- Law enforcement can improve transparency with technology like body-worn cameras, virtual reality (VR), and biometric data, offering an immersive understanding of police operations.
- The public can engage with 360-degree video footage, and review the physiological responses of officers during incidents, enhancing understanding of their decisions.
- Implementation challenges include robust 360-degree camera technology development, overcoming VR motion sickness issues, and addressing privacy and legal concerns around biometric data.
- The collection and release of officers’ physical data, similar to practices in sports, might be a new area to explore by 2030.
- This bold approach could help law enforcement build trust and understanding with the public, but privacy concerns must be addressed alongside technological advancements.
By Captain Cory Call
How can law enforcement leverage technology to offer the public a better understanding of police operations? One way is transparency: by providing them with increased access to body-worn camera videos and immersive experiences as they view them. The virtual environment can help educate the public about the realities of the job in ways never before possible.
How it might work
Consider a call where a group of people is breaking the windows of local businesses. An officer is nearby and contacts the group of 11, several of whom are carrying metal pipes. The officer is not physically assaulted or threatened, but the group surrounds the officer and begins yelling obscenities and taunting him. The officer retreats to a nearby street corner to wait for additional officers. The group breaks additional windows before being recontacted by several officers. With this show of force, the group complies with orders to drop their weapons, and several are arrested.
A local resident hears about this incident and is curious why the first officer initially fled the scene and allowed more windows to be broken. The citizen decides to learn more. While standing in her living room, she straps her virtual reality headset on, logs in to the police department’s YouTube channel, selects the initial officer’s body-worn camera video and views the 360-degree video from the officer’s perspective. She turns around several times to see and hear what members of the group are doing and saying from all sides. She also stops the video to view specific portions of the video in still frames.
Biometric data embedded into the video shows how the officer’s heart rate, respiratory rate and blood pressure all spiked sharply in response to being surrounded and confronted; these all decreased after he escaped the group. Pulling the headset off, the resident feels much more informed about the incident and sees why the officer acted as he did. Seeing and feeling the incident in its totality not only cleared her confusion, but she learned a lot about how police work can look and feel in the moment.
Law enforcement is reeling from an onslaught of challenges over the last decade, including a pandemic, major social unrest, significant legislative changes and a general disinterest in entering and remaining in the profession. Our adaptation requires meaningful action aimed at strengthening connections and building trust within the community.  Transparency and information sharing are at the heart of this, and maximizing efforts using existing and emerging technologies could result in significant progress. Using technology, law enforcement can help their citizenry see more of what happened, understand more fully why and more accurately know whether their police acted appropriately.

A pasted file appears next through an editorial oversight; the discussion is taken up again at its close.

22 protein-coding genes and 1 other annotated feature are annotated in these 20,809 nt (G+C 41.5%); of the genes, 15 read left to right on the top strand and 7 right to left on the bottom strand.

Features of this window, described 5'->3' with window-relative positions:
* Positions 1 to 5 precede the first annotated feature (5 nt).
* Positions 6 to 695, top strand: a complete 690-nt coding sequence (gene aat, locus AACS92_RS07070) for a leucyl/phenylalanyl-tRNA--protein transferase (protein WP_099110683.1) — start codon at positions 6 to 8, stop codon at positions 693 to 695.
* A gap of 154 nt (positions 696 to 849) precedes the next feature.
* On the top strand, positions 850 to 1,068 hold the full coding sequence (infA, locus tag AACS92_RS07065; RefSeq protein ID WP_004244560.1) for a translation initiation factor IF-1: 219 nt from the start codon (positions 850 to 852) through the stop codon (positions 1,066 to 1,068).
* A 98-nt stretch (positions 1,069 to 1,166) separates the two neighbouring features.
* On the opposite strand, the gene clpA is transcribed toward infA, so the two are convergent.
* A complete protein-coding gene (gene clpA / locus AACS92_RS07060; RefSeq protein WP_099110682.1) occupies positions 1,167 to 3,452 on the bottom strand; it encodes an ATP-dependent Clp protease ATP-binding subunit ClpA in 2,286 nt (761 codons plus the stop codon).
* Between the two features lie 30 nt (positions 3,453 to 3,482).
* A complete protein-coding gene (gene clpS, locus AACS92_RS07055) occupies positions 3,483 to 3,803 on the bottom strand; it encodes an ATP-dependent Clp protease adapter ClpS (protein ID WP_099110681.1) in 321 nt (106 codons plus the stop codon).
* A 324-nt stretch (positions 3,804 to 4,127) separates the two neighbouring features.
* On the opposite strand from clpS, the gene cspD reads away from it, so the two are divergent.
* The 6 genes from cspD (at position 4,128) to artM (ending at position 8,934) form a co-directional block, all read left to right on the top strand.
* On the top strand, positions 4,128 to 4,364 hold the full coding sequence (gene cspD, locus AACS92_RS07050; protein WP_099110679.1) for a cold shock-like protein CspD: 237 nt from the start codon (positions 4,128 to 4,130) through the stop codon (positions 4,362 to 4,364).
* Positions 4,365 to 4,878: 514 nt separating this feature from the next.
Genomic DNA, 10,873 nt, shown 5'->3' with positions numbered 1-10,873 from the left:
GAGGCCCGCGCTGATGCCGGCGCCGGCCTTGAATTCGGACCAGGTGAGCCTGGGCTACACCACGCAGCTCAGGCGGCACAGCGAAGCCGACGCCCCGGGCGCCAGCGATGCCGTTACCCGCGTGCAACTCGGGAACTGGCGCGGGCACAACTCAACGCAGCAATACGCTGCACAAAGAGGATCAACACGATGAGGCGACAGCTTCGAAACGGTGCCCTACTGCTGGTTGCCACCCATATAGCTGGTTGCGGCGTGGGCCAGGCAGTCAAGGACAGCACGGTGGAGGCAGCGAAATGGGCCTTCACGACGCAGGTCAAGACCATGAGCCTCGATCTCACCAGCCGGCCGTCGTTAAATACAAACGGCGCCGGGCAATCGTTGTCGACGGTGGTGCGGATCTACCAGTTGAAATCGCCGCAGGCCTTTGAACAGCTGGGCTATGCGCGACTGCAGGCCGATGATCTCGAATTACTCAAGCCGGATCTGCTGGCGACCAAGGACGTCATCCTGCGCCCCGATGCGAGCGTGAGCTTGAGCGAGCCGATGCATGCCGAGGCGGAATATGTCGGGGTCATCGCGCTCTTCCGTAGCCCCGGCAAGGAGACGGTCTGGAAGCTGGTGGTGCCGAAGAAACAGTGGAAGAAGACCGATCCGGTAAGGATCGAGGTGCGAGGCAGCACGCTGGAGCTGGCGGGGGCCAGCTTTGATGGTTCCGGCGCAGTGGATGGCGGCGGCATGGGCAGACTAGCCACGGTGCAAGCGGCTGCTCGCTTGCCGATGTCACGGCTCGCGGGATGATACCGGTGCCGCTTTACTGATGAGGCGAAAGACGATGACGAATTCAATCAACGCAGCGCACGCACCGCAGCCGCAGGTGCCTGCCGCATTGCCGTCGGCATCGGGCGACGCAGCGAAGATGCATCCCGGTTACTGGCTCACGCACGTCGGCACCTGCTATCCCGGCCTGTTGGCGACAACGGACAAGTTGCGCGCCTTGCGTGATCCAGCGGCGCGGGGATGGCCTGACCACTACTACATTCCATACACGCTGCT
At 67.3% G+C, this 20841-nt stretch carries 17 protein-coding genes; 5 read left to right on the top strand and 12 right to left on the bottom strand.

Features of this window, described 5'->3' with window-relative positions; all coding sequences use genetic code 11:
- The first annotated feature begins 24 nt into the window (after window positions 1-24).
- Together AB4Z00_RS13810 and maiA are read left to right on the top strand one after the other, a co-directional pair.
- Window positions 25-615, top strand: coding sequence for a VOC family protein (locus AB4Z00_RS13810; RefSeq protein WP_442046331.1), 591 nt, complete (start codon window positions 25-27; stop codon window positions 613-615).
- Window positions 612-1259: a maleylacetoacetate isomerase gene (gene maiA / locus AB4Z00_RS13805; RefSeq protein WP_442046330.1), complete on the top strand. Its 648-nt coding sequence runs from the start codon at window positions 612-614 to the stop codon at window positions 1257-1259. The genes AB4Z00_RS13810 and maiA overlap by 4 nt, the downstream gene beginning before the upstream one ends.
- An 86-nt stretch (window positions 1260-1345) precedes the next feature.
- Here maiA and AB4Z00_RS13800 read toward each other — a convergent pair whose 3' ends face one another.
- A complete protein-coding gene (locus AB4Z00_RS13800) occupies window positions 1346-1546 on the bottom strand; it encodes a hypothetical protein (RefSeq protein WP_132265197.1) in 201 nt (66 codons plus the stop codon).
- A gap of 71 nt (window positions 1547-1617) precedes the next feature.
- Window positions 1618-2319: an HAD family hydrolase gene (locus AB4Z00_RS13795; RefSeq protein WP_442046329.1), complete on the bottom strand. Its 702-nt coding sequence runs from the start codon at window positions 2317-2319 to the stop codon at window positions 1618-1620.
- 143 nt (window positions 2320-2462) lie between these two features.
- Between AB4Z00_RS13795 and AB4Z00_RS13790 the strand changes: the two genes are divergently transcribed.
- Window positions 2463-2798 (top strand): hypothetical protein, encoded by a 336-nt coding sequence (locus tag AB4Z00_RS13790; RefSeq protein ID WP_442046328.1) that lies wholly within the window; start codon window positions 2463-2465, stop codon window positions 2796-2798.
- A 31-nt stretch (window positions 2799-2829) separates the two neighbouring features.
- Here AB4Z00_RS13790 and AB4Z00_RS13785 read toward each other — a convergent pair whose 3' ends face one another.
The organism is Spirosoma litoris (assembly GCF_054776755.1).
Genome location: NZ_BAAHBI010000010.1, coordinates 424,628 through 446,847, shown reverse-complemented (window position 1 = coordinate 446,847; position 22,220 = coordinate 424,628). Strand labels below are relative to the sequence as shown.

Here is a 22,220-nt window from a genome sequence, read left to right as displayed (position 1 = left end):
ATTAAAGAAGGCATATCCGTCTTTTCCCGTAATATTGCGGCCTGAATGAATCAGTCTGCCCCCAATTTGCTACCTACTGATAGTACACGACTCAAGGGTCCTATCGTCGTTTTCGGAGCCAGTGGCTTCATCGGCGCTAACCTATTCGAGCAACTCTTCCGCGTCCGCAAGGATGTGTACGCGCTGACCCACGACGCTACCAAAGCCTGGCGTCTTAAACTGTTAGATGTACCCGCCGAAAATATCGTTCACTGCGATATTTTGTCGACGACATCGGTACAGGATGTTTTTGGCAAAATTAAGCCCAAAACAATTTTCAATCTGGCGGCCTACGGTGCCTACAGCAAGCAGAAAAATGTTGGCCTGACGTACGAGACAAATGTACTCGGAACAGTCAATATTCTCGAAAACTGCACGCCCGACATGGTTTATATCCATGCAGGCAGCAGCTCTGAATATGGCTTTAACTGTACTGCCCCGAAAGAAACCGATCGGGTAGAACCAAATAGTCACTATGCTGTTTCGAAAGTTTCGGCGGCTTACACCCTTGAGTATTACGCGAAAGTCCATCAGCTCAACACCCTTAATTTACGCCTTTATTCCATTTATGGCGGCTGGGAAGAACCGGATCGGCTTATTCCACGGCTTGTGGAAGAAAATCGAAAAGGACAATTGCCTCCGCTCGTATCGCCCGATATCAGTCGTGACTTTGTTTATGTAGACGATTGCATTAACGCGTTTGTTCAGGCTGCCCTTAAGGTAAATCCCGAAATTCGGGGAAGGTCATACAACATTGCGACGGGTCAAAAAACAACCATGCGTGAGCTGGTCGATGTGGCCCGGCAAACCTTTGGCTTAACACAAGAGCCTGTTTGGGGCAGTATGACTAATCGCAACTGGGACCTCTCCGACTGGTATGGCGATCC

Social considerations and technological constraints
Body-worn cameras have become common in law enforcement and provide useful insights that were not previously available, but by 2030 law enforcement will be able to provide the public with even more information and understanding. As a profession that is notoriously behind the times in its use of technology, law enforcement should be prepared to embrace current and emerging technologies to offer the public a fuller experience when they examine police incidents. Using 360-degree body-worn cameras, virtual reality (VR) technology and biometric measuring technologies, law enforcement will be equipped to immerse the public in an officer’s environment during recorded incidents, while also allowing them to view statistical data representing the officer’s physiological responses.
Modern-day body-worn cameras provide great insight into police incidents. The data collected by these cameras has proven useful for review, training and court proceedings, but the most socially impactful results may occur when the data is released to the public. As helpful as the videos may be, this technology fails to capture large portions of the overall environment, resulting in incomplete information presented to the viewer. Also not captured is any tangible information that can be used to measure an officer’s physiological response to an incident, such as heart rate, respiratory rate and blood pressure. Officers are susceptible to experiencing reactions such as fear, anxiety and acute stress to the situations they face, which can impact their skilled motor performance and decision-making abilities.  This information could prove useful to understand an officer’s experience and state of mind at a given point during an incident. Making this data accessible to the public may strip away the mystery of why the police do what they do and become a useful tool to garner public support.
Solution through technology and education
As communities express their concerns and expectations, the police must continue to listen. Both sides believe the other does not fully understand their plights.  Law enforcement has an opportunity, though, to bring community members deeper into their profession using immersive video. In a “nothing to hide” gesture, and with redaction, privacy and investigative considerations addressed, law enforcement should consider making police videos more readily available to the public, possibly through an agency-specific YouTube channel or similar platform.